Laws of the Landscape: How Policies Shape Cities in Europe and America
A magazine editor compiling a millennial list recently asked me which city I thought would qualify as the Best of the Millennium. This is a frivolous question that leads to serious reflection. To begin with, what exactly does “best” mean when it comes to a city? Once, the answer was easy—best simply meant biggest. When Samuel Johnson told Boswell, “No, Sir, when a man is tired of London, he is tired of life; for there is in London all that life can afford,” he was describing the largest city in the world. Eighteenth-century London had one million inhabitants, not a large city by today’s standards when there are more than twenty so-called megacities whose population exceeds ten million. Yet few would suggest that such behemoths as Mexico City or São Paulo contain “all that life can afford.”
If best is taken to mean most beau-tiful architecturally, or best planned, or most admirably sited, there are many candidates. I would nominate sixteenth-century Venice (for beauty), seventeenth-century Amsterdam (for planning), and modern-day Rio de Janeiro or Hong Kong (for their sites). Best can mean most economically powerful, as Philadelphia was in the nineteenth century, or politically powerful, as London was during the British Empire, or Moscow during the cold war. Or the best place to live. The United Nations recently judged Toronto to be among the most livable cities in the world. The UN measured civic amenities, urban services, governance, and levels of pollution and crime. Yet how is one to compare Toronto, which Peter Ustinov once described as New York City run by the Swiss (actually, Chicago run by the Swedes would be more accurate), with quattrocento Florence, say, a city of sublime architecture and despotic politics, or eighteenth-century Vienna, where you could hear the music of Mozart and Haydn but there were no sewers?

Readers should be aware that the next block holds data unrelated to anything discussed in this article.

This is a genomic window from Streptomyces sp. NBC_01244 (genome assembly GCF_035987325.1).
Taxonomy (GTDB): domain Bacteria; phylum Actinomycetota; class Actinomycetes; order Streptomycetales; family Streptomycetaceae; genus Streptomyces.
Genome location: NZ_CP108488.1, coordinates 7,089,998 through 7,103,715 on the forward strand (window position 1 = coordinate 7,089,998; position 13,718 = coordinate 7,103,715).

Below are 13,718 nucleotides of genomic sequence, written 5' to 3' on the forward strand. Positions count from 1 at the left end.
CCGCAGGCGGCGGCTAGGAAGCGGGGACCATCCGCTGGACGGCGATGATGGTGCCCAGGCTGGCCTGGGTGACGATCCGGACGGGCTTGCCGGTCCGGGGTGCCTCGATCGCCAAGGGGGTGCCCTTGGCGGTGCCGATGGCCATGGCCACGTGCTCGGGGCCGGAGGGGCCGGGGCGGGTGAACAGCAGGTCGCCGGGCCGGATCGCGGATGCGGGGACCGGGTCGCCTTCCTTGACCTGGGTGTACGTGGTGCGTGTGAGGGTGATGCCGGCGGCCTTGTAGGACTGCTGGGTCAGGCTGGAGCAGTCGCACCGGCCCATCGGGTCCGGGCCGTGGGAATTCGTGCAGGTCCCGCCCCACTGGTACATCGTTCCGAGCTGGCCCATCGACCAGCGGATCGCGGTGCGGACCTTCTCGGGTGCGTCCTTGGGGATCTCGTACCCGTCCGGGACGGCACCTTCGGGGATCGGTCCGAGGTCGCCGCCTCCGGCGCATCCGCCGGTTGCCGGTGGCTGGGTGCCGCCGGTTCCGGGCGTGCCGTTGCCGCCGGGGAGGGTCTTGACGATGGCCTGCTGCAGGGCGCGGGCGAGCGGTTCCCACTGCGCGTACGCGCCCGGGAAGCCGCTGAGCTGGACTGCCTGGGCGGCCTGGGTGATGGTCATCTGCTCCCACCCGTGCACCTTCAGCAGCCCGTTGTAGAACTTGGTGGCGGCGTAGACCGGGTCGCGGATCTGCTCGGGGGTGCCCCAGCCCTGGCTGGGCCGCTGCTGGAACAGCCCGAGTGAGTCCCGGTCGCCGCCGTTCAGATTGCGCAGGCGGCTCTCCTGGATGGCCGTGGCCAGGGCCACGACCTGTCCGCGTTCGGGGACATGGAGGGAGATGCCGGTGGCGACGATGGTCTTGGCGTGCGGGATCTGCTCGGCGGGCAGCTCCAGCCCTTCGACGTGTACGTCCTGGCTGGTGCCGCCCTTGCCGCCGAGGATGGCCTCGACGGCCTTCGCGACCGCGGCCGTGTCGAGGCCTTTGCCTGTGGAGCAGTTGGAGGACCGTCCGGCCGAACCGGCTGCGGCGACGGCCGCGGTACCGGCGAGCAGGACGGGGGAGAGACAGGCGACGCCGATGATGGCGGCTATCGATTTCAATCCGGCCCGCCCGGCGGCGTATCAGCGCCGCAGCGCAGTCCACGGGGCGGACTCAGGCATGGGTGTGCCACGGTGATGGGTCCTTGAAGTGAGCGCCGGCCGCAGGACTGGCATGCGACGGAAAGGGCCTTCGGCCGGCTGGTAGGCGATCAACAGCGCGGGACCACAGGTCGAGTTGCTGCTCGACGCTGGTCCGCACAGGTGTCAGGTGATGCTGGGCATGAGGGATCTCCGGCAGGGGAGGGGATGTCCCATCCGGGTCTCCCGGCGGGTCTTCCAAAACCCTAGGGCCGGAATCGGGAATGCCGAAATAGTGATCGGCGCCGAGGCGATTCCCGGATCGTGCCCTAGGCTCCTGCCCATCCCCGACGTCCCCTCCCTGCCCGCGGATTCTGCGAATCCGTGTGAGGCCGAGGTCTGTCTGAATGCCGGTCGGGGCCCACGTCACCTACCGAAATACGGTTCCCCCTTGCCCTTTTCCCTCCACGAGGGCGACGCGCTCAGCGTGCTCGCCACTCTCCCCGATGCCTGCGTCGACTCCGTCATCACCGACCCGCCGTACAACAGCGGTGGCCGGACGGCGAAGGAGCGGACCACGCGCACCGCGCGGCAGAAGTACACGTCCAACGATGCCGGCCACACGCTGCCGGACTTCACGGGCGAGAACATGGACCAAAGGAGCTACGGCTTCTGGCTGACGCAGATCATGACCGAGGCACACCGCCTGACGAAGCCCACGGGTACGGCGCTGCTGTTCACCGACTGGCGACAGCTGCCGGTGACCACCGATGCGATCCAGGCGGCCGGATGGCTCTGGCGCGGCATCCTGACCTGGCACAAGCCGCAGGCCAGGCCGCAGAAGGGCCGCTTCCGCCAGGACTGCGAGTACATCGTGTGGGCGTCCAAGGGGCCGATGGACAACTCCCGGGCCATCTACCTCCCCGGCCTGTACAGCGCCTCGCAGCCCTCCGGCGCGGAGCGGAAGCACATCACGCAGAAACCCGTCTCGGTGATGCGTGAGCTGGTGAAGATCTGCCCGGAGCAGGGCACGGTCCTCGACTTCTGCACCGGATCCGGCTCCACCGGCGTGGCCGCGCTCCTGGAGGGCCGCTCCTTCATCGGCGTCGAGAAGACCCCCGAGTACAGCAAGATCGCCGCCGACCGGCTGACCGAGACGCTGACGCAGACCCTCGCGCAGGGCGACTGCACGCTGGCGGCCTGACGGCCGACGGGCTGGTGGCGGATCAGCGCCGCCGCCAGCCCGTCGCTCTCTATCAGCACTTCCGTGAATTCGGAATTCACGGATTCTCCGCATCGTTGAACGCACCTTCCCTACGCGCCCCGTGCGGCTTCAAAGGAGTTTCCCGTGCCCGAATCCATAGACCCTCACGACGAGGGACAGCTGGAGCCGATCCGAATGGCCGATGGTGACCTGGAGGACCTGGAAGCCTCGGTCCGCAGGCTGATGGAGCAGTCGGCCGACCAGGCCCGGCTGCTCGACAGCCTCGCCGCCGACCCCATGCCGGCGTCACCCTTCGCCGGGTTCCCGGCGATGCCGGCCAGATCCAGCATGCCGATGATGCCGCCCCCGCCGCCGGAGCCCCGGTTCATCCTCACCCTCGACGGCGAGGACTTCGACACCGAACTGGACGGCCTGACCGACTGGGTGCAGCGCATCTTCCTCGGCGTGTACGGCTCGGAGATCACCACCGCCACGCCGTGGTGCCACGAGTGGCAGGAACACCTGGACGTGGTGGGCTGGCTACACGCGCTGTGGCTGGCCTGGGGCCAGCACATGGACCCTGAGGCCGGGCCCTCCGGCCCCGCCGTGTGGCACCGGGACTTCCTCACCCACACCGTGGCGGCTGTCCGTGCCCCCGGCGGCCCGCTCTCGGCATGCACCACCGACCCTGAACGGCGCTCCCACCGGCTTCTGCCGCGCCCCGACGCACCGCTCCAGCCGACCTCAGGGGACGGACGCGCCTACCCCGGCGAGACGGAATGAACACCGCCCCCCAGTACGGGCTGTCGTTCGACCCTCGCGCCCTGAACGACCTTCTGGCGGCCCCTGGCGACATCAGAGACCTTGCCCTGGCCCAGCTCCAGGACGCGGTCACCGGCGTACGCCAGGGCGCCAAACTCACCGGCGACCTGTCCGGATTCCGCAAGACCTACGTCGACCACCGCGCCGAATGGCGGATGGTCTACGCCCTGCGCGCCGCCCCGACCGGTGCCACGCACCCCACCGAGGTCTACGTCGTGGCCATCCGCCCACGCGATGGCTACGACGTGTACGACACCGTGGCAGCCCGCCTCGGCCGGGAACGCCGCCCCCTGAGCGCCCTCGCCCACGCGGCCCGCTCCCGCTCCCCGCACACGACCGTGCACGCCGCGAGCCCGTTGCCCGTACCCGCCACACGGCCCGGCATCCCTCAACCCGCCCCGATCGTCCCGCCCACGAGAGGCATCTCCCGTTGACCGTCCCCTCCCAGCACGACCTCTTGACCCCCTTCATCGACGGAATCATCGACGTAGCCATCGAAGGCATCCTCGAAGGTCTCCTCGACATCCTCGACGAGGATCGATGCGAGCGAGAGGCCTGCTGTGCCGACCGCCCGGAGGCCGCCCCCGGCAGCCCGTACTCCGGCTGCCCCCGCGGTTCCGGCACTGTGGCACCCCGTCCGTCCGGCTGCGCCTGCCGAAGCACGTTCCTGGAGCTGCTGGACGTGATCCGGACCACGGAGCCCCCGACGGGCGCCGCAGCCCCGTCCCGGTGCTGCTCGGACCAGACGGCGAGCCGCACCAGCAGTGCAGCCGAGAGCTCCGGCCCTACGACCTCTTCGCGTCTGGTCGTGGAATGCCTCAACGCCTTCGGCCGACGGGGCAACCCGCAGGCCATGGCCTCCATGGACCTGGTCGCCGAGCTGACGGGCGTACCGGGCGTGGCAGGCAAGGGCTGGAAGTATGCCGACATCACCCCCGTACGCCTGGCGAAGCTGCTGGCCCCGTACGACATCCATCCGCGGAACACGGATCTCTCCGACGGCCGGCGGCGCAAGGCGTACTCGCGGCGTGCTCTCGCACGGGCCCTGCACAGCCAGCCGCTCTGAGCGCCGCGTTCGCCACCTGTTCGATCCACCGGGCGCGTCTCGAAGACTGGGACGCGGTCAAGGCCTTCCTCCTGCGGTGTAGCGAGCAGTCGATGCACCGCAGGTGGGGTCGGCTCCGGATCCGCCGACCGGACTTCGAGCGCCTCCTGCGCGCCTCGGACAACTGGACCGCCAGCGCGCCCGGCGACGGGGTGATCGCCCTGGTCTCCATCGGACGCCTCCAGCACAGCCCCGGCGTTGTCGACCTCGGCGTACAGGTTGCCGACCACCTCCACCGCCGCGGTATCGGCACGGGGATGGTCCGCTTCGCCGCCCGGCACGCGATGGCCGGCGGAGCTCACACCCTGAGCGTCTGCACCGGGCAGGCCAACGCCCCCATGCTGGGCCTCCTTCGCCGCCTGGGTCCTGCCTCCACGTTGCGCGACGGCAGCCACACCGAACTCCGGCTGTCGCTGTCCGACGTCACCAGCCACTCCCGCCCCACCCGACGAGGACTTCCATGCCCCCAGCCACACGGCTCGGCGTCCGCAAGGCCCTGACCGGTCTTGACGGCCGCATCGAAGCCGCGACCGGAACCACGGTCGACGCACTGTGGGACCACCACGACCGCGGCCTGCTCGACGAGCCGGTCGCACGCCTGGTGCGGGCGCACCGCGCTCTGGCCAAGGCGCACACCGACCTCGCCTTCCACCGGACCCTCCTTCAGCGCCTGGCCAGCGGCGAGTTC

Perhaps the best city is simply the one that the most people admire. At any particular time there is usually one city in the world that is seen as exemplary, whose architecture is emulated, whose institutions set the fashion, and whose manners and way of life are taken to be the international standard. London during the nineteenth century, Paris during the first half of the twentieth, and New York City today were—are—such cities. Their primacy is measured by their influence. Few cities have been as influential as Rome, a city that during the last millennium exerted a rare influence on Western culture, not once but twice. The first time, in mid-millennium, the crumbling ruins of antiquity provided Renaissance architects from Brunelleschi to Palladio with models which they used to create a great humanist architectural revolution. The second time, Rome’s Baroque architecture and the grand designs of Sixtus V combined to create a city that inspired succeeding generations of town planners: L’Enfant, Baron Haussmann, Charles McKim, Albert Speer. Hardly eternal, but it had a good long run.
It is much too early to speculate about the most influential city of the …